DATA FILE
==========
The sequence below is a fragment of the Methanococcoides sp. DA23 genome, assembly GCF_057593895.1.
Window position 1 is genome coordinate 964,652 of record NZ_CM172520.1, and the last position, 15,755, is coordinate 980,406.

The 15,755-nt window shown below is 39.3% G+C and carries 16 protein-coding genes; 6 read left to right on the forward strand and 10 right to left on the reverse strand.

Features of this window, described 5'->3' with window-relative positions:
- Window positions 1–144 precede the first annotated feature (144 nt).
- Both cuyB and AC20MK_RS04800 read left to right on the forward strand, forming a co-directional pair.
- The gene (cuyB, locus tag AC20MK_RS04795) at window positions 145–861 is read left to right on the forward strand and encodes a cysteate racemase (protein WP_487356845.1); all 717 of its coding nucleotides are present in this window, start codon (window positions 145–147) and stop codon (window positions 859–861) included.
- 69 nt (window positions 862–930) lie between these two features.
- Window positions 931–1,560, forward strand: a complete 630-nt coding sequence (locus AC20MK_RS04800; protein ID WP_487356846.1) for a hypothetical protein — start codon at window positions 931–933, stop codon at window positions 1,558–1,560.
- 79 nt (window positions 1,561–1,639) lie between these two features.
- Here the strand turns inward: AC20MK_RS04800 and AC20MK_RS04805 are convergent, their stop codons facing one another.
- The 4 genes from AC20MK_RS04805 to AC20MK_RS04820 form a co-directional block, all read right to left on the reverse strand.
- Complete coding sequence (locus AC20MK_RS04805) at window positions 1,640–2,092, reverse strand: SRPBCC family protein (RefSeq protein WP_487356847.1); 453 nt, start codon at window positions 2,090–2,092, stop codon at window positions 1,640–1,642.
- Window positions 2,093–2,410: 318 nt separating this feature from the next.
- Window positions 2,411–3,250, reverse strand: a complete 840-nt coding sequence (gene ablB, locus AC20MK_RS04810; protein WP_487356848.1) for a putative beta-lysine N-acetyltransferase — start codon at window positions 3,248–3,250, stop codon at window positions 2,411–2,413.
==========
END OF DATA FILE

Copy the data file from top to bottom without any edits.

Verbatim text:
The sequence below is a fragment of the Methanococcoides sp. DA23 genome, assembly GCF_057593895.1.
Window position 1 is genome coordinate 964,652 of record NZ_CM172520.1, and the last position, 15,755, is coordinate 980,406.

The 15,755-nt window shown below is 39.3% G+C and carries 16 protein-coding genes; 6 read left to right on the forward strand and 10 right to left on the reverse strand.

Features of this window, described 5'->3' with window-relative positions:
- Window positions 1–144 precede the first annotated feature (144 nt).
- Both cuyB and AC20MK_RS04800 read left to right on the forward strand, forming a co-directional pair.
- The gene (cuyB, locus tag AC20MK_RS04795) at window positions 145–861 is read left to right on the forward strand and encodes a cysteate racemase (protein WP_487356845.1); all 717 of its coding nucleotides are present in this window, start codon (window positions 145–147) and stop codon (window positions 859–861) included.
- 69 nt (window positions 862–930) lie between these two features.
- Window positions 931–1,560, forward strand: a complete 630-nt coding sequence (locus AC20MK_RS04800; protein ID WP_487356846.1) for a hypothetical protein — start codon at window positions 931–933, stop codon at window positions 1,558–1,560.
- 79 nt (window positions 1,561–1,639) lie between these two features.
- Here the strand turns inward: AC20MK_RS04800 and AC20MK_RS04805 are convergent, their stop codons facing one another.
- The 4 genes from AC20MK_RS04805 to AC20MK_RS04820 form a co-directional block, all read right to left on the reverse strand.
- Complete coding sequence (locus AC20MK_RS04805) at window positions 1,640–2,092, reverse strand: SRPBCC family protein (RefSeq protein WP_487356847.1); 453 nt, start codon at window positions 2,090–2,092, stop codon at window positions 1,640–1,642.
- Window positions 2,093–2,410: 318 nt separating this feature from the next.
- Window positions 2,411–3,250, reverse strand: a complete 840-nt coding sequence (gene ablB, locus AC20MK_RS04810; protein WP_487356848.1) for a putative beta-lysine N-acetyltransferase — start codon at window positions 3,248–3,250, stop codon at window positions 2,411–2,413.